I recommed getting a charger before running any cells down, and disposing of the unprotected cell.

Oh! So a protected cell will not prevent itself from becoming overdischarged? I was under the impression it would...?

Is the danger you speak of particularly related to the cell not being properly chargeable after such a draining, or will it increase the risk of it going :poof:?

At least - assuming that a cell, whether protected or not, was as discharged as it could be in a light, and there was no attempt to recharge it - would there be a risk of explosion, or only that the cell wouldn't have much life left?

Thanks!
 
Marduke

Marduke

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A protection circuit will usually protect the cell from becoming dangerous, but frequently draining the cell to the point at which it kicks in is damaging, and leaving it discharged in that state for a long time is further damaging.

Unprotected cells can be discharged to the point at which they actually become dangerous, both in the discharged state, and during recharging with a cheap charger that does not recognize the overdischarged state and adjust the algorithm accordingly.

I highly recommend you read up on Li-Ion safety, and the do's and don'ts.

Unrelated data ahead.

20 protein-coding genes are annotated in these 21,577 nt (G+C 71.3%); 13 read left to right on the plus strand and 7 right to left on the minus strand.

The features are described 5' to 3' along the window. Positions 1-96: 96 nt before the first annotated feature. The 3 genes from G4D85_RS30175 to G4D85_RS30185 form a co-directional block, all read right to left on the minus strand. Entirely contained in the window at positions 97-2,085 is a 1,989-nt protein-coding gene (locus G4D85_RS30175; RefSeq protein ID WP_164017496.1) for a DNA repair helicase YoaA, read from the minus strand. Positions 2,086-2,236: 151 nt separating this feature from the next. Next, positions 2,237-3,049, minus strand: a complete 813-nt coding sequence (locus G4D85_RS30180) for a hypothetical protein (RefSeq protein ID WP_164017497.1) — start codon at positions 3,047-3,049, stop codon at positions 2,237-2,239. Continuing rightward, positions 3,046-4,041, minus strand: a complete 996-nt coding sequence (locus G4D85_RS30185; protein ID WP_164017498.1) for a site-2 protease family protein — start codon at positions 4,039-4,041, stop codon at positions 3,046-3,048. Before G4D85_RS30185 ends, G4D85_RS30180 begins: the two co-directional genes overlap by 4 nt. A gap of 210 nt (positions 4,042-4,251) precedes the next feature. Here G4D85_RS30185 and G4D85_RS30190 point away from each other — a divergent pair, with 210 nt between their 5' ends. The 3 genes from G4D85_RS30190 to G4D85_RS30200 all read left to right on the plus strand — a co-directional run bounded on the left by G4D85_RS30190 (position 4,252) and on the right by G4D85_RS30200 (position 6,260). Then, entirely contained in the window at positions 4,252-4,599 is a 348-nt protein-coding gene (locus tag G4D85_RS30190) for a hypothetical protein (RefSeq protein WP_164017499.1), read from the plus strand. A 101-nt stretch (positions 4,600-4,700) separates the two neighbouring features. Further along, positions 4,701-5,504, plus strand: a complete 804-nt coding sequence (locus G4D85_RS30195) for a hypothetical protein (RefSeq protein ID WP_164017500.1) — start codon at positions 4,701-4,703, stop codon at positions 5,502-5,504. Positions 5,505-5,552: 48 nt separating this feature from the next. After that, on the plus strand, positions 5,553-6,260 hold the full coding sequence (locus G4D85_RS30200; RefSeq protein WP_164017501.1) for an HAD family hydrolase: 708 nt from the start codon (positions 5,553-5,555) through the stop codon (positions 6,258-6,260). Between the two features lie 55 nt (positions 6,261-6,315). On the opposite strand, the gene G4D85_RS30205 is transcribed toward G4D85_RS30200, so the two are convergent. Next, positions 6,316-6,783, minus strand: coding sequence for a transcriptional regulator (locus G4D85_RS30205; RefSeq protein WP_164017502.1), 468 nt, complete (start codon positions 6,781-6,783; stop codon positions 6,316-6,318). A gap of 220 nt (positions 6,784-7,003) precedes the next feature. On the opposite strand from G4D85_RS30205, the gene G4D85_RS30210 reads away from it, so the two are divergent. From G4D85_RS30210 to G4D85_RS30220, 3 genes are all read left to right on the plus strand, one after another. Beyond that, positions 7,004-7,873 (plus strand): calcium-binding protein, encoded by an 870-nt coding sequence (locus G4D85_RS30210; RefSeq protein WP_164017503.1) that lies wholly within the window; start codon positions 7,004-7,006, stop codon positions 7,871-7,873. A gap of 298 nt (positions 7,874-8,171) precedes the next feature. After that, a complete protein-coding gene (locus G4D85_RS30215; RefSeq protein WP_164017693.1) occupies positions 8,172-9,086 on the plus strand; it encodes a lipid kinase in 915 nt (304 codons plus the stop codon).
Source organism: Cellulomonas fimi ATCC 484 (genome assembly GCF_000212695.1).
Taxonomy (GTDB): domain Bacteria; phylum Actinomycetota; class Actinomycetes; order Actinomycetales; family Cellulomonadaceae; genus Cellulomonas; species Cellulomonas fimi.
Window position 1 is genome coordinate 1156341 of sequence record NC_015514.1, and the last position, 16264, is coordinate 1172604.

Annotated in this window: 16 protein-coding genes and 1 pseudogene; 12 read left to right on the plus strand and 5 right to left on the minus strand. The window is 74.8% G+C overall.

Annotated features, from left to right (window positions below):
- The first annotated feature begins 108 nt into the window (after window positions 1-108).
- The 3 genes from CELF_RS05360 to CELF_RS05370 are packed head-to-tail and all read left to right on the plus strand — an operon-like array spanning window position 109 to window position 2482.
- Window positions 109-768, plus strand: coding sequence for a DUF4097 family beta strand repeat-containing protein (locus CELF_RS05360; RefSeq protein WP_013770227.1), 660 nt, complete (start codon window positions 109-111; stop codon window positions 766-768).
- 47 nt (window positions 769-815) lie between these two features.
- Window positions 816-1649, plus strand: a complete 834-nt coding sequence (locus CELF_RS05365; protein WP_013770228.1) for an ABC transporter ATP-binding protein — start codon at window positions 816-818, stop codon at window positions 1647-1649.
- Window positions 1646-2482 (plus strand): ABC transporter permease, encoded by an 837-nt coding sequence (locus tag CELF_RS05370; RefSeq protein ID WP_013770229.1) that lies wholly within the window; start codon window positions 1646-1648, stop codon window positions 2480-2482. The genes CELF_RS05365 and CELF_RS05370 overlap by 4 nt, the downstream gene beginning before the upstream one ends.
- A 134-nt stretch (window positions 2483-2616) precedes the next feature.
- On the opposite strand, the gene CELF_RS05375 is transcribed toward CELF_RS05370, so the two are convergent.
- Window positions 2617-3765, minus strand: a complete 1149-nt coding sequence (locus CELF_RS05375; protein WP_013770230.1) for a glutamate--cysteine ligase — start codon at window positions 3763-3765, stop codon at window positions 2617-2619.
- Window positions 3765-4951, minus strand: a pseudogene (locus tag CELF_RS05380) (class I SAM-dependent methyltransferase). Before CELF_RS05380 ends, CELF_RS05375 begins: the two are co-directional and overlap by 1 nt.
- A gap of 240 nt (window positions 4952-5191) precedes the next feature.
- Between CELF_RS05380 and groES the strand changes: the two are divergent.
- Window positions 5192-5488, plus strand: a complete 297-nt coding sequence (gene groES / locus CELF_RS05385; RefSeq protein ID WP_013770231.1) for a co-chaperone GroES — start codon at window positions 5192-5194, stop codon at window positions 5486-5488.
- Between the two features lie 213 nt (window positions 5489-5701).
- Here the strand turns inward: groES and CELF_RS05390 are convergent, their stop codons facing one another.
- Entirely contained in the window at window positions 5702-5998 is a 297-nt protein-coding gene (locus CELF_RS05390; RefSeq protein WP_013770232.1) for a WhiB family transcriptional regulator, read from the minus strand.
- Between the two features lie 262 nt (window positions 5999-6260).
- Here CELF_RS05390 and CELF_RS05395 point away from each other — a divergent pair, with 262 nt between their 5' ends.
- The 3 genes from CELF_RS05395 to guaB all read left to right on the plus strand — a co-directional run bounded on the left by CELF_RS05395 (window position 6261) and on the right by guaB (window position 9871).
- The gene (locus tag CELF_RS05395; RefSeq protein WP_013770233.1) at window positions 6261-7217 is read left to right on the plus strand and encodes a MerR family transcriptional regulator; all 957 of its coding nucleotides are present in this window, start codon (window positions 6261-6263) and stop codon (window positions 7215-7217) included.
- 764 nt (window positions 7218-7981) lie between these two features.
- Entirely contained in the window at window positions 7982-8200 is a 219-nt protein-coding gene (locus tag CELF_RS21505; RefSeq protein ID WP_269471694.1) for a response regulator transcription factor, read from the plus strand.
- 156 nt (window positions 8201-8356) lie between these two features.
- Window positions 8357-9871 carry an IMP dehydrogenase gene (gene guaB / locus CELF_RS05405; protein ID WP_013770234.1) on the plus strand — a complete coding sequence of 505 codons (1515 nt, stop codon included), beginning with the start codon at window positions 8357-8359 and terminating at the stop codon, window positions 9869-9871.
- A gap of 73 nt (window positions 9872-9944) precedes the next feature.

recDNA

recDNA

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It's an interesting question. I haven't seen an explanation of what problem a completely discharged unprotected cell may cause (as long as no attempt is made to charge it.) Obviously you won't be able to recharge it but I don't know if it will blow up on you when it is totally discharged. I suspect it could blow up in the flashlight when you are totally discharging it but I haven't seen that in print either.

Keep in mind I'm a newbie like you. Basically I'm just saying you've asked an interesting question. If you find the answer please post it.
 
R

R.ticle One

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Aye, that's my main concern (if the battery becomes physically dangerous at the point of major discharge).